Scientist 04’s arguments most directly responds to
Genetically Modified (GM) Food
Genes hold instructions for an organism’s traits. In order for those genes to be expressed, they undergo transcription to
create RNA strands call transcripts. These transcripts will later be translated into proteins, which will lead to the
organism’s traits. Genetic engineering is a term given to the technique of altering the genetic components of organisms,
typically with the goal of changing the expression of the organism’s genes. This field of science and technology is often
the site controversy. One such controversy is on the use of genetically modified (GM) crops. GM crops include, but are
not limited to cotton, corn, soy, wheat, rice, potatoes, tobacco, and cranberries. Over the past 25 years, the use and
availability of GM crops has increased over 4,000%. GM products are used by both industrialized and developing
nations. The use of these products is expected to continue to increase into the future.
GM foods have been genetically engineered for beneficial traits. However, something does not come from nothing. In
order to provide these plants with those traits, foreign genes must be inserted into the plant’s genome. These genes
then create a protein product that is alien to the cells of the modified plant. Although genes may be innocuous in their
own genomes, there is no way to know exactly how these foreign genes and transcripts will interact with those native to
the host cell. These foreign genes and proteins are present when the public consumes the GM product. While the U.S.
Food and Drug Administration (FDA) has not found toxic effects of those products yet, they may still carry the potential
of having unintended consequences.
While there are potential immediate benefits in the use of GM products, those benefits do not outweigh the potentially
hazardous long-term fallout from the GM crops, and that is how they will reshape our environment. If these GM crops,
which grow faster, more efficiently, and have greater resistance to known threats, are exposed to the environment, they
will have artificial advantages over the native species of plant. This could lead to a loss of biodiversity, where the GM
crops outcompete other plant species to the point of extinction, limiting the gene pool to only those GM crops. Having a
limited gene pool decreases the likelihood of the plants surviving novel threats in the environment. The end result may
be a disastrous crash in flora, the producers of our ecosystem.
Genetically modified crops are reshaping the world. Genetic engineering can improve the crop yield, increase the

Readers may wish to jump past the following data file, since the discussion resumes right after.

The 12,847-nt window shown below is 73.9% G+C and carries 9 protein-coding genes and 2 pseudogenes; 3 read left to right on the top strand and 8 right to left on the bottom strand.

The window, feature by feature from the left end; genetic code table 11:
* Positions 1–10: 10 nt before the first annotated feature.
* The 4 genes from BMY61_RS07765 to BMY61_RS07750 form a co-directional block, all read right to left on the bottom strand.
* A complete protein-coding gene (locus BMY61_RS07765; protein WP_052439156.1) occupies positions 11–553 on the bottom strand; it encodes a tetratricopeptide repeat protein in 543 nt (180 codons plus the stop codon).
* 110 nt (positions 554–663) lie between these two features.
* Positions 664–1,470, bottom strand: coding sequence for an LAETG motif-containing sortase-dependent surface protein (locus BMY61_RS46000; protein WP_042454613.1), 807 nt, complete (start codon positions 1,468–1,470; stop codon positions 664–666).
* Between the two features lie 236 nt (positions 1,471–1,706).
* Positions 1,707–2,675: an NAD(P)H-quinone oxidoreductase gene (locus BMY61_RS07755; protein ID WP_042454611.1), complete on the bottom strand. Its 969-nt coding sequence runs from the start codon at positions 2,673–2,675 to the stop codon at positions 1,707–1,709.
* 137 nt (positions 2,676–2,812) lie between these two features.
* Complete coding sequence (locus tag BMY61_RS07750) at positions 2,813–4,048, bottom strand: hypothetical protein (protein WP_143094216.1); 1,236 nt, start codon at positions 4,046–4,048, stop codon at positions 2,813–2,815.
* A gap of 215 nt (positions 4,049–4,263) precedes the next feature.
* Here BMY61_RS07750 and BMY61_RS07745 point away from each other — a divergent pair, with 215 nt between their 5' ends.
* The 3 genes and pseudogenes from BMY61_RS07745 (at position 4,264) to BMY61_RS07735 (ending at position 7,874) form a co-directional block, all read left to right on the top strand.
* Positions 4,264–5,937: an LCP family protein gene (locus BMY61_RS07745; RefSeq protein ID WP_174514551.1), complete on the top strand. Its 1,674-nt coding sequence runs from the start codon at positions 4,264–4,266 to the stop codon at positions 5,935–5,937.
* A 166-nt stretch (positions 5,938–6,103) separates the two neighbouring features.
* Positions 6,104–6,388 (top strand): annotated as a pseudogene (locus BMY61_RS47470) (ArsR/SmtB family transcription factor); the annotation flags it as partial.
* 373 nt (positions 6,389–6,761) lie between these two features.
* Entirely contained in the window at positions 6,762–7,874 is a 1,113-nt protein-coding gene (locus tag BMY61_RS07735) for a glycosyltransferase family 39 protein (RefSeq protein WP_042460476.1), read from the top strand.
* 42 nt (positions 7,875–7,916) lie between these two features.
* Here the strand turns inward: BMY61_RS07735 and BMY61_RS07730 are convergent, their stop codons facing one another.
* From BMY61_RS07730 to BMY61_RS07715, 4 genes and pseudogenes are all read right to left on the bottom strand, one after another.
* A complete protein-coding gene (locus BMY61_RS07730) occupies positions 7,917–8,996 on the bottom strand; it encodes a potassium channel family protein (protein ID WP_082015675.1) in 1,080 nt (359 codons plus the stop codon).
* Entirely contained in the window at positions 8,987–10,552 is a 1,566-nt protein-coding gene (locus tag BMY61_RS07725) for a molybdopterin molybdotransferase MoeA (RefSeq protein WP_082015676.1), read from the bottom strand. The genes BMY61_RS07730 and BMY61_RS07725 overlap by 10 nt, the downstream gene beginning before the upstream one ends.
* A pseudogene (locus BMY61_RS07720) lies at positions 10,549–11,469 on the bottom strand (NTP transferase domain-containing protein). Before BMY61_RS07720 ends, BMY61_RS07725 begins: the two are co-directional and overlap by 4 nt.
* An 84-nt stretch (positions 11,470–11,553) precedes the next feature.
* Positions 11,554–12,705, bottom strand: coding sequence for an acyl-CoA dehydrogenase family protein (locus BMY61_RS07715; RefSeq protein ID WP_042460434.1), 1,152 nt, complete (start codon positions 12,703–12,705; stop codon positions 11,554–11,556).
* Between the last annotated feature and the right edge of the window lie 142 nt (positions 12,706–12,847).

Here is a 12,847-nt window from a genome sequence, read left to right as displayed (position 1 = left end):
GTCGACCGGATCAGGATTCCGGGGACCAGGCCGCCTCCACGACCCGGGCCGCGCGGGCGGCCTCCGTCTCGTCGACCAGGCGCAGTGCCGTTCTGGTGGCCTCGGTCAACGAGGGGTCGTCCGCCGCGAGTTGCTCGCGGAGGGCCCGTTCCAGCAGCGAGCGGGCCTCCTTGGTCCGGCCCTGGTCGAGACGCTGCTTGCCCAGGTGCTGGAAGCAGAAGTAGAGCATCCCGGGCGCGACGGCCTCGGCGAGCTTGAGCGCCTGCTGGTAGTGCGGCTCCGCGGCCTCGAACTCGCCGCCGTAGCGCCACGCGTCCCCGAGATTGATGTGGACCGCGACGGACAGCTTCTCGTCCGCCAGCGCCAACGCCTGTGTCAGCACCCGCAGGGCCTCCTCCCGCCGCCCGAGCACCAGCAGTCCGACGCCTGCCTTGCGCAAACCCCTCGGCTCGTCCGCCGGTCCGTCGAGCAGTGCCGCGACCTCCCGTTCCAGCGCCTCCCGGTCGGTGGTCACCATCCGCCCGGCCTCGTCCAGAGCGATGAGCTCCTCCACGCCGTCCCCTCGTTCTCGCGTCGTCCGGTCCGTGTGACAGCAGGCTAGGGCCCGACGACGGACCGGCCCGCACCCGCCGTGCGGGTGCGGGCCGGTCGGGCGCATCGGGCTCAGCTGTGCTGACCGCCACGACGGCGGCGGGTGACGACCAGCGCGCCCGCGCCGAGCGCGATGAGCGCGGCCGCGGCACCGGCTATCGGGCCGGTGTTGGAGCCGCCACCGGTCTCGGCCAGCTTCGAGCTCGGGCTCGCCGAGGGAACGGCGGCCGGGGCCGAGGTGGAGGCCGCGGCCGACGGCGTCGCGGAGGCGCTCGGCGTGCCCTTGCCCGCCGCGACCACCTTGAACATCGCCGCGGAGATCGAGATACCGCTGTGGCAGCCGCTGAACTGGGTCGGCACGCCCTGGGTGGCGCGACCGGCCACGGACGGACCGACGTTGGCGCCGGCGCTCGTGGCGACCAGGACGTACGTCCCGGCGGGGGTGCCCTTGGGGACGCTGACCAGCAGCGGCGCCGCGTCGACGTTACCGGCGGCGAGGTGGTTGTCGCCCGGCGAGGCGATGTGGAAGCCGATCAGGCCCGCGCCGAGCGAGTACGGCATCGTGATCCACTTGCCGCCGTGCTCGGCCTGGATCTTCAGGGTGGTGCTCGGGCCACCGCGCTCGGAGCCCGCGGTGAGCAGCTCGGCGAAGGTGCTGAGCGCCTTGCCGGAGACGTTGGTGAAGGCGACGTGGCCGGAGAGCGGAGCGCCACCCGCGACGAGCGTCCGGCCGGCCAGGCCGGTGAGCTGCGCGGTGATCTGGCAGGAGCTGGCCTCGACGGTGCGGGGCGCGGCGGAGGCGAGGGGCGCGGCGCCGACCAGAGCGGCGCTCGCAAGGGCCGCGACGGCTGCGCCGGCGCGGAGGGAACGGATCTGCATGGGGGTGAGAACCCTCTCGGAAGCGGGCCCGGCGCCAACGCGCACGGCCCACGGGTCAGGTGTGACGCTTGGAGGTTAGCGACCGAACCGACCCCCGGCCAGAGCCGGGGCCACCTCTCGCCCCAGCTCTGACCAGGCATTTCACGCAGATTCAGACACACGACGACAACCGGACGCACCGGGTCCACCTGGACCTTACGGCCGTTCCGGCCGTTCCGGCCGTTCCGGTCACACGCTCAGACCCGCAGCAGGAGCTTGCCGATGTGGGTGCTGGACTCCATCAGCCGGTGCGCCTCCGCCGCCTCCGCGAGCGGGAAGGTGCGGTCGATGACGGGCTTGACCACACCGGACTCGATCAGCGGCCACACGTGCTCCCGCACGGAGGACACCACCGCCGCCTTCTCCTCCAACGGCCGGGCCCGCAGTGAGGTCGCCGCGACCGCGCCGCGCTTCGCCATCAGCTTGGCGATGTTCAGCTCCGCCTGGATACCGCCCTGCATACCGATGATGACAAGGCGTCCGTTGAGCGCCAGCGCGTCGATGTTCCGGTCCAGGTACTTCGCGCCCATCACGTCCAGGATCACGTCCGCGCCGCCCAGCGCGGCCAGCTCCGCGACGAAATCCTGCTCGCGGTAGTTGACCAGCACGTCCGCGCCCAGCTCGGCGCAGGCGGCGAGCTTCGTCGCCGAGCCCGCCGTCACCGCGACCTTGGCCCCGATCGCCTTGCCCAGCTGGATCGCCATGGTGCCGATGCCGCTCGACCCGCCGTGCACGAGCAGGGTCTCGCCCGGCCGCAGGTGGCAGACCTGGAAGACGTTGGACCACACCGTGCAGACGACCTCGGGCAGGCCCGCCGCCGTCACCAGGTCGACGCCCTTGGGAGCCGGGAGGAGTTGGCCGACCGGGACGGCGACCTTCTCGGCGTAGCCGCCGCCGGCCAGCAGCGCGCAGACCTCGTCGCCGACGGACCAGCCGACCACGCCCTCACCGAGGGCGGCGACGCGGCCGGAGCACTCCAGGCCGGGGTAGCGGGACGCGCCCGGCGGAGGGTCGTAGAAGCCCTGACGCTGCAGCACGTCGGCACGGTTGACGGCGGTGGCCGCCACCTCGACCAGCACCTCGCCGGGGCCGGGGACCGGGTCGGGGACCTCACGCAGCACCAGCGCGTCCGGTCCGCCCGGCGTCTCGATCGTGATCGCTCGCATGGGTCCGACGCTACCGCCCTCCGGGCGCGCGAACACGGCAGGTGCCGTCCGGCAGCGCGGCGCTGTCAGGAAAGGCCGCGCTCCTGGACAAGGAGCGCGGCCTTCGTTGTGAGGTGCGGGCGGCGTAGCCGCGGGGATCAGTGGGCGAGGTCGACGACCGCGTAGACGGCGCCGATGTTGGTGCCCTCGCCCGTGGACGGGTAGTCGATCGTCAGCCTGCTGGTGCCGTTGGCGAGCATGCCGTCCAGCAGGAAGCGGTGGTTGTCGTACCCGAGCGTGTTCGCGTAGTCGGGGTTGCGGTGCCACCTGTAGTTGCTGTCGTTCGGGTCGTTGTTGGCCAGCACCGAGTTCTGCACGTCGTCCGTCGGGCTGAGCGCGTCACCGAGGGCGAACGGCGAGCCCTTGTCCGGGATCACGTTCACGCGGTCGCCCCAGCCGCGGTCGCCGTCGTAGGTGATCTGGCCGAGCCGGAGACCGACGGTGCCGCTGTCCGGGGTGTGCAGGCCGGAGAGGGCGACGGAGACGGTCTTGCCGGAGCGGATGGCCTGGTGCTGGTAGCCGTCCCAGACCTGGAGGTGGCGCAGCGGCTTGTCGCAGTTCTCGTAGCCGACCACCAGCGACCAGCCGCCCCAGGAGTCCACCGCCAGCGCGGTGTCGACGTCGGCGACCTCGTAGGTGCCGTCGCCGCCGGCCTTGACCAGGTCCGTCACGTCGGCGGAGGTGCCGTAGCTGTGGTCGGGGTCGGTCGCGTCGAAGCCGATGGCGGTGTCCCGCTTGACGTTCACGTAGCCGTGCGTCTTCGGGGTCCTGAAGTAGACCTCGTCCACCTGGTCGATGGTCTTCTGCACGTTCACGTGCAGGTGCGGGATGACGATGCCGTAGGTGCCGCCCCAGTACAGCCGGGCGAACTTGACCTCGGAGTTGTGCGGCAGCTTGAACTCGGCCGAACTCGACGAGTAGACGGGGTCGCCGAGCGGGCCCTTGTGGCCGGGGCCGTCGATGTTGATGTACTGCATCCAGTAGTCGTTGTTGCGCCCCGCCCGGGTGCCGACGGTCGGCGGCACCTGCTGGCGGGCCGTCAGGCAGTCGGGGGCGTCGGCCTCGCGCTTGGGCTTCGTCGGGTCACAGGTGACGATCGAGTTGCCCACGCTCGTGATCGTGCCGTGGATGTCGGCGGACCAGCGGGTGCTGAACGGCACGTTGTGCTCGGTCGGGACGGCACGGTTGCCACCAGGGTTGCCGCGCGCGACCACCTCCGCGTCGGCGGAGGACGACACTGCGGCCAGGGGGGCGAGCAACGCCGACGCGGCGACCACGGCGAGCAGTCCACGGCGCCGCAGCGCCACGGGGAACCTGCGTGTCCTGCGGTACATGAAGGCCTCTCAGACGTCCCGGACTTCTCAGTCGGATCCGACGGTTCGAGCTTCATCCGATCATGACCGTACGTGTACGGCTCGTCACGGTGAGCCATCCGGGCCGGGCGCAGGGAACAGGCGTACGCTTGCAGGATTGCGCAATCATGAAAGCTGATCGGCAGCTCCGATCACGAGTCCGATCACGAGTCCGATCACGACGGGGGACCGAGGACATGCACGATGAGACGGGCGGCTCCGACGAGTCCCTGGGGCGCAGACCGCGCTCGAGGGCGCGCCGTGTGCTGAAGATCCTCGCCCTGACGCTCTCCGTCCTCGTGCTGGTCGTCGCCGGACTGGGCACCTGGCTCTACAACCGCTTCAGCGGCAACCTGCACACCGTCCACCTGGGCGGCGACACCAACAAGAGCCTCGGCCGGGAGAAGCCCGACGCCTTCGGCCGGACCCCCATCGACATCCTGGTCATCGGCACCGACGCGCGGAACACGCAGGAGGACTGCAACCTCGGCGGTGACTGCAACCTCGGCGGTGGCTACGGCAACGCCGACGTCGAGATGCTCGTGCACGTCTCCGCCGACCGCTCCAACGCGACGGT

nutritional value, and provide resistance to insects, viruses, and droughts. What does that mean? In short, more food.
Not just more food, but food that can provide better nutritional value. The human population size has exceeded 7 billion
and continues to rise. Our success as a species has always depended on technology and manipulating organisms for our
survival. Since humans first began agriculture, our species has been endeavoring at bioengineering. Humans have been
selectively breeding organisms since before recorded history. Before selective breeding, an ear of corn looked like a
small stick with a couple of kernels enclosed in a fruit-case. Genetically modifying our crops is the next step in
agriculture that will allow our species to not only survive, but continue to thrive into the future.
There are various concerns surrounding the use of GM foods. However, the agencies that are responsible for ensuring
the safety of consumers have found no viable threat from the use of GM products. In fact, many of the modified genes
used in GM products can be found in organic, or non-GM, foods consumed by the public every day. In addition to
protecting the consumer, the GM industry is also working to ensure the safety of the ecosystem. Most modern GM
agricultural products are being created with a safeguard, limiting reproductive ability. The companies that have created
these GM crops want to retain rights to their products, and have designed their plants without the ability to reproduce.
In addition to helping to maintain ownership over their products, these actions have also helped to eliminate concern
over the possibility of GM flora overtaking native plants.